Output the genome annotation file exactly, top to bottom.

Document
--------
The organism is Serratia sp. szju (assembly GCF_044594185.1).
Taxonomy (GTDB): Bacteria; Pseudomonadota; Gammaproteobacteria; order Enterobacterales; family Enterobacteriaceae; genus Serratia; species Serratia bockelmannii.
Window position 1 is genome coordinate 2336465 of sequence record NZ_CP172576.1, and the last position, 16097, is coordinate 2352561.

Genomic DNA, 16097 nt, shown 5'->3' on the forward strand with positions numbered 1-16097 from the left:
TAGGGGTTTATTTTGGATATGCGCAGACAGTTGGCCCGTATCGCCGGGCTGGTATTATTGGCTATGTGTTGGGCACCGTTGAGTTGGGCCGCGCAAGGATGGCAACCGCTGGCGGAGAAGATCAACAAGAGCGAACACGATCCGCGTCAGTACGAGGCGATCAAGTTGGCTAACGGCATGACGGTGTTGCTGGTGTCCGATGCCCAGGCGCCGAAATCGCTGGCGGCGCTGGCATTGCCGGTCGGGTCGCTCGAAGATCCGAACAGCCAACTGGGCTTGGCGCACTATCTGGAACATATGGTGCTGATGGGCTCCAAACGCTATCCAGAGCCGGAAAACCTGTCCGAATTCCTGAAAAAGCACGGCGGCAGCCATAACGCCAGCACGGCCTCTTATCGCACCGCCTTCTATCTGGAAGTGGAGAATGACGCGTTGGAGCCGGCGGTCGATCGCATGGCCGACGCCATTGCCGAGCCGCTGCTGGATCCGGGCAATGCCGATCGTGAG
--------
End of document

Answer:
The organism is Serratia sp. szju (assembly GCF_044594185.1).
Taxonomy (GTDB): Bacteria; Pseudomonadota; Gammaproteobacteria; order Enterobacterales; family Enterobacteriaceae; genus Serratia; species Serratia bockelmannii.
Window position 1 is genome coordinate 2336465 of sequence record NZ_CP172576.1, and the last position, 16097, is coordinate 2352561.

Genomic DNA, 16097 nt, shown 5'->3' on the forward strand with positions numbered 1-16097 from the left:
TAGGGGTTTATTTTGGATATGCGCAGACAGTTGGCCCGTATCGCCGGGCTGGTATTATTGGCTATGTGTTGGGCACCGTTGAGTTGGGCCGCGCAAGGATGGCAACCGCTGGCGGAGAAGATCAACAAGAGCGAACACGATCCGCGTCAGTACGAGGCGATCAAGTTGGCTAACGGCATGACGGTGTTGCTGGTGTCCGATGCCCAGGCGCCGAAATCGCTGGCGGCGCTGGCATTGCCGGTCGGGTCGCTCGAAGATCCGAACAGCCAACTGGGCTTGGCGCACTATCTGGAACATATGGTGCTGATGGGCTCCAAACGCTATCCAGAGCCGGAAAACCTGTCCGAATTCCTGAAAAAGCACGGCGGCAGCCATAACGCCAGCACGGCCTCTTATCGCACCGCCTTCTATCTGGAAGTGGAGAATGACGCGTTGGAGCCGGCGGTCGATCGCATGGCCGACGCCATTGCCGAGCCGCTGCTGGATCCGGGCAATGCCGATCGTGAG